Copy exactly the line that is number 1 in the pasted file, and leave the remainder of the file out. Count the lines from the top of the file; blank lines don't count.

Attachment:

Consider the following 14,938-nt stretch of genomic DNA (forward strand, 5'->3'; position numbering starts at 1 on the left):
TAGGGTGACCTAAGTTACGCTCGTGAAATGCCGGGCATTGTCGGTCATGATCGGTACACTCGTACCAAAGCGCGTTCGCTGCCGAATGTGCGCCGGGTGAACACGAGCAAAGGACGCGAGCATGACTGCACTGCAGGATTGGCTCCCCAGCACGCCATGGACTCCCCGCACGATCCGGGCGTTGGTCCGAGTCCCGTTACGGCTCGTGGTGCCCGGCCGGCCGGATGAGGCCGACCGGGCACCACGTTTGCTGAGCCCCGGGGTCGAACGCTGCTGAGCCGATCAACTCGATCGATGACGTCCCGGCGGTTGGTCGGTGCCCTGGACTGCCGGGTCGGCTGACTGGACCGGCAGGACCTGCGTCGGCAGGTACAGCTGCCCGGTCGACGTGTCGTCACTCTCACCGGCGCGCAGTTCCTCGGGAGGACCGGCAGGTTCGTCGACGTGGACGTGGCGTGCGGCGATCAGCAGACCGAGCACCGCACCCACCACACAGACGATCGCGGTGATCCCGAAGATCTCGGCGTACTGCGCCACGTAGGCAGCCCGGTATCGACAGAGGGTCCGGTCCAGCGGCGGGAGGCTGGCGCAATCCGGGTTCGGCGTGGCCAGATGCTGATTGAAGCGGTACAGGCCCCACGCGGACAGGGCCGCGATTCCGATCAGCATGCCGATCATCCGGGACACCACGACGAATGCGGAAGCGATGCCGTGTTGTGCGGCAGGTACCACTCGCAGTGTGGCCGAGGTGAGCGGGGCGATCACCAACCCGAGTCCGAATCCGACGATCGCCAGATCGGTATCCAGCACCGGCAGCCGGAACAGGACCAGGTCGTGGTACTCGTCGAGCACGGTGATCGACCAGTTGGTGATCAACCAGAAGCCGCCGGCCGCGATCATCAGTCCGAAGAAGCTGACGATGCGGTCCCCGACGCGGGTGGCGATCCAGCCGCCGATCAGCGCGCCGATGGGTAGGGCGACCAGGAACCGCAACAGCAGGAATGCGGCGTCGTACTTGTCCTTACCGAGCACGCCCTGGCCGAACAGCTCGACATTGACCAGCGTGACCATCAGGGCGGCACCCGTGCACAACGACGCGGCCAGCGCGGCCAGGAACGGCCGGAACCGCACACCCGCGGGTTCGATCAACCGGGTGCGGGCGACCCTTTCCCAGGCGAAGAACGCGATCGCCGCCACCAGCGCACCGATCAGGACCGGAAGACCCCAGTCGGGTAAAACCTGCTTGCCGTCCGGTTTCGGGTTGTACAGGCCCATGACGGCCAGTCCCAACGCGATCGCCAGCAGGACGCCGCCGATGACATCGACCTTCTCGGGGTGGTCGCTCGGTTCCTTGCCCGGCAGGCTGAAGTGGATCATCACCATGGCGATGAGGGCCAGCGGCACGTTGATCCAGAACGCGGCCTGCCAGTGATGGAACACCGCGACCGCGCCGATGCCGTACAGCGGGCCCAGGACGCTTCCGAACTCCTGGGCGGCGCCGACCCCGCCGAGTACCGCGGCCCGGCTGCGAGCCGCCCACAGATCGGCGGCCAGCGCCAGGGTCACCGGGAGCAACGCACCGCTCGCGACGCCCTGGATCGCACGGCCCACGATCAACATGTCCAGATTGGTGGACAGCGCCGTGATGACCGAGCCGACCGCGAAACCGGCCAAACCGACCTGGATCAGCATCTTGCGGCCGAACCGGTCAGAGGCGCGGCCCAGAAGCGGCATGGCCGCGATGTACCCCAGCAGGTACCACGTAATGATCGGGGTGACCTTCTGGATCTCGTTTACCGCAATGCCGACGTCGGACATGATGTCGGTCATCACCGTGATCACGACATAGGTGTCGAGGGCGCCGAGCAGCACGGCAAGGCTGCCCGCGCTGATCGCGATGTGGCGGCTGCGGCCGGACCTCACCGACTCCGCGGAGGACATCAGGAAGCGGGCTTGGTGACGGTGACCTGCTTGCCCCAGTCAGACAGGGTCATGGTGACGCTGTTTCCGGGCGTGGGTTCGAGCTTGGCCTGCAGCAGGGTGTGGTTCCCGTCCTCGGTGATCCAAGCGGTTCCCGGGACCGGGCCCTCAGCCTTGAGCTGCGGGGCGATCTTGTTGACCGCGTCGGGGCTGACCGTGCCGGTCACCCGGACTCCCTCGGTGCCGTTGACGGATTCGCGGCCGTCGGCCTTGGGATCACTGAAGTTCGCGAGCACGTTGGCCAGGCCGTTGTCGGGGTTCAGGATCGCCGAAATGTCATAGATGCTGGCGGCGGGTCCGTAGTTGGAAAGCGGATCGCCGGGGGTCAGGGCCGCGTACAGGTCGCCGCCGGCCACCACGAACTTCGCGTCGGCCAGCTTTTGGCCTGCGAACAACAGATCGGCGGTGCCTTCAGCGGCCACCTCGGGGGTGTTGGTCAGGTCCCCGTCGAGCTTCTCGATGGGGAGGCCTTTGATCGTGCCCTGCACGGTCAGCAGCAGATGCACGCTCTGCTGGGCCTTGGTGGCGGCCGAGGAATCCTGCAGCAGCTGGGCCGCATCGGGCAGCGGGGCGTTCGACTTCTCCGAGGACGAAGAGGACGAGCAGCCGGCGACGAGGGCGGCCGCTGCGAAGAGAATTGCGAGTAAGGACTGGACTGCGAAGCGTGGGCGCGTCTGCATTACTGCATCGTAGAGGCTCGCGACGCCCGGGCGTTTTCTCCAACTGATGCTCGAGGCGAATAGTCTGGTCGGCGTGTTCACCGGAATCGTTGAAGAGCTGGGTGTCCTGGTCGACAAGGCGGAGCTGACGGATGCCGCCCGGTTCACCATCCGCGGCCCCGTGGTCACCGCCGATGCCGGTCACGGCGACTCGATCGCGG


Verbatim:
Consider the following 14,938-nt stretch of genomic DNA (forward strand, 5'->3'; position numbering starts at 1 on the left):